13.   `s_DownloadsCount` bigint(9) NOT NULL,
  14.   `s_URL` tinytext NOT NULL,
  15.   `tid` bigint(9) NOT NULL auto_increment,
  16.   `s_CatImage` varchar(30) NOT NULL,
  17.   `s_UnixTimeStamp` bigint(10) NOT NULL,
  18.   `s_ID` varchar(40) NOT NULL,
  19.   PRIMARY KEY  (`tid`),
  20.   FULLTEXT KEY `iCategory_Column` (`Category_Column`),  
  21.   FULLTEXT KEY `iTitle_Column` (`Title_Column`),   
  22.   FULLTEXT KEY `iUserTITLE_Column` (`User_TITLE_Column`),   
  23.   FULLTEXT KEY `i_Poster` (`s_Poster`)   

FULLTEXT indexes are of B-Tree type

I would like to see examples of the proper syntax that allows the user to search, & return relevant results just as the fisrt (FAST) example I gave above does, but with the category filter.

I would like it to be as fast as the first search example, or even the second (that returns non-relevant results), but it MUST continue to sort the relevant results just as it does without the filter.

Any examples would be awesomely appreciated.

MySQL 5.0.XX

The table has just under 1,000,000 records... 879,366 records to be exact.

Columns are all less than 255 characters.

Jun 27 '12 #1
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2 Replies

Expert 100+
P: 1,031
First of all, when you do a 'SELECT * FROM table' there is NO way of knowing in which order your data is returned. If you want it to be returned in a specific order you have to use the 'ORDER BY'-clause.

Your 'Category_Column' is wrongly defined. If you say 'Category 1 is "ALL CATEGORIES". ', i will ask you, why you did not define that field as INT(2) ??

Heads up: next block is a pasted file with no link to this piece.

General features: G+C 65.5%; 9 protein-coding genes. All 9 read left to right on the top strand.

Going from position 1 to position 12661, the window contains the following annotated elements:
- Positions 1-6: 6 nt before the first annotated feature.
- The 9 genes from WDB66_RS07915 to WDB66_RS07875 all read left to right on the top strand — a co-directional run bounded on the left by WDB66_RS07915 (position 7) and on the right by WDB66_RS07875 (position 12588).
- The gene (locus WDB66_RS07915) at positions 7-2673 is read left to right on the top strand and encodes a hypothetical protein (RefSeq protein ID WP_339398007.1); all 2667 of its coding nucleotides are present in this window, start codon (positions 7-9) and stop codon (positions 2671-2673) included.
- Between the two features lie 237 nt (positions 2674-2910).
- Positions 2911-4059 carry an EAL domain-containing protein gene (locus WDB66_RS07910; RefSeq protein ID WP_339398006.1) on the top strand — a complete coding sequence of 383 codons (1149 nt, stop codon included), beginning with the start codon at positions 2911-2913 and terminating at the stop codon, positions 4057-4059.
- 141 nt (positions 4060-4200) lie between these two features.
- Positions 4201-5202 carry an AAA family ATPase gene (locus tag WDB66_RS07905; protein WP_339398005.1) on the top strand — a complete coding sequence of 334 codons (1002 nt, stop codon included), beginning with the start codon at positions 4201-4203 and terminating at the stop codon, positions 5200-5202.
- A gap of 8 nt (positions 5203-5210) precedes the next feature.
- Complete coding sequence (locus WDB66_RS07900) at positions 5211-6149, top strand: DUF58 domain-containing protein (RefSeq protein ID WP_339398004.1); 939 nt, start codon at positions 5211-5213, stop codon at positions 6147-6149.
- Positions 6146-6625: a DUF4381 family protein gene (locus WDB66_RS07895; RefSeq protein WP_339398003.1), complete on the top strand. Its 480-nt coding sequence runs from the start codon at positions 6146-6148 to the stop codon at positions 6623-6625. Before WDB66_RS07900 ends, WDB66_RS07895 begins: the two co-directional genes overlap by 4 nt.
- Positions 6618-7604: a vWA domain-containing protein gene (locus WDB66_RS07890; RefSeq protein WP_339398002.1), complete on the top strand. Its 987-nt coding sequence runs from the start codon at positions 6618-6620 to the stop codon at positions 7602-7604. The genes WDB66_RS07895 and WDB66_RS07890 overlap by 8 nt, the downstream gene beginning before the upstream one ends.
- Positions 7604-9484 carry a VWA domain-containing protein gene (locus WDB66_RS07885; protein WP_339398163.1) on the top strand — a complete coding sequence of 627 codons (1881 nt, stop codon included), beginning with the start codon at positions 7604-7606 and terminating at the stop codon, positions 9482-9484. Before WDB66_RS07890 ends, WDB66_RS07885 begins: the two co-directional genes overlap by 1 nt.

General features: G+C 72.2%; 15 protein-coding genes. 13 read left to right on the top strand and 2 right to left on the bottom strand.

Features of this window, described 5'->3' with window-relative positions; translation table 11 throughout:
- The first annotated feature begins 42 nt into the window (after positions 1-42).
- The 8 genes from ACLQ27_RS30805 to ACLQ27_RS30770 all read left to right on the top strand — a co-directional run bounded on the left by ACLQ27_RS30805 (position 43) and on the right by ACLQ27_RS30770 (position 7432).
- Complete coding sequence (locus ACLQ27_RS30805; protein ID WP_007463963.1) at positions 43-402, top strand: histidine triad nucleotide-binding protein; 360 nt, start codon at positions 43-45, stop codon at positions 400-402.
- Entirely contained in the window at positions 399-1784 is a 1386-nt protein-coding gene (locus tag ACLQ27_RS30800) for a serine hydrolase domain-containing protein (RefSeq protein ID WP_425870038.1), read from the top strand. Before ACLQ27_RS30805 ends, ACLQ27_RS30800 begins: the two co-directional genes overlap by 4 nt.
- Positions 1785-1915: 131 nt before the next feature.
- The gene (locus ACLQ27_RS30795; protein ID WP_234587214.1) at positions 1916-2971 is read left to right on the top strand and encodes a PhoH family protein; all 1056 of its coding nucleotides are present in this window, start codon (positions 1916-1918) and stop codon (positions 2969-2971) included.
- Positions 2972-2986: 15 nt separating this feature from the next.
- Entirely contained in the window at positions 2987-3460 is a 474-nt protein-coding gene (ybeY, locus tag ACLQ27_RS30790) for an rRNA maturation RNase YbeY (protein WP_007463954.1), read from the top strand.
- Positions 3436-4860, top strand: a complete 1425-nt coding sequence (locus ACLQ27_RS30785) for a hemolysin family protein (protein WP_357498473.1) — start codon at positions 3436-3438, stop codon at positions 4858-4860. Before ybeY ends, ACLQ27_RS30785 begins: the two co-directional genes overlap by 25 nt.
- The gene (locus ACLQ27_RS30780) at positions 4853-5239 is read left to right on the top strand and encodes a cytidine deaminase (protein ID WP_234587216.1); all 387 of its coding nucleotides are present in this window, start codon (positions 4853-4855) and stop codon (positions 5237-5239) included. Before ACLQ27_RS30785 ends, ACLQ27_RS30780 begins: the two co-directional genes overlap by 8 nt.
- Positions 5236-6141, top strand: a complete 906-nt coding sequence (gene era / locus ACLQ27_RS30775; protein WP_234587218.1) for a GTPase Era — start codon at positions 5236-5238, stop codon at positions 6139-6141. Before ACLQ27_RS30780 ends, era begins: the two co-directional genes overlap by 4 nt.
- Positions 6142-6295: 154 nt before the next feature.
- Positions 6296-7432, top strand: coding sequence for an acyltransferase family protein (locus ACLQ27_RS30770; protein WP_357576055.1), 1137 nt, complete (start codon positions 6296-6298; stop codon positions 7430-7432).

How will you show 'ALL CATEGORIES', if there are records with the category 'Music', which clearly is a diffent category than 'ALL CATEGORIES' ?

Selecting an index on a INT(2) field is quicker than selecting on a FULL TEXT index.

If you want to combine categories in your final result you can always do someting like:
SELECT * from table where Category IN (1,3,5)
to select the category one, three and five.
Jul 1 '12 #2

P: 23
The 'ORDER BY' function drastically slows the response time, but I agree.

The 'Category_Column' is different from the site's category dropdown box. If the user chooses 'All Categories' from the site's dropdown box, then I don't filter... The resulting query is plain (and fast) like the following:

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  1.     SELECT
  2.         *
  3.     FROM
  4.         search_table
  5.     WHERE
  6.         MATCH (Title_Column) AGAINST (
  7.             'Whatever the user searched for'
  8.         )
  9.     LIMIT 25;

I also agree on Int(2), but for now, we're still building, & am trying to avoid confusion, & possibilities for mistakes, so I leave them visually understandable. When it's all done, & acceptable for the production server, I'll change it. I need every possible second shaved from the response times.

This will be accessed from public/private software, & sites (many), & if the response times of each query is slow, then that will lead to a site lockup, crash, or lag/freeze.

Thanks for your response :)
Jul 15 '12 #3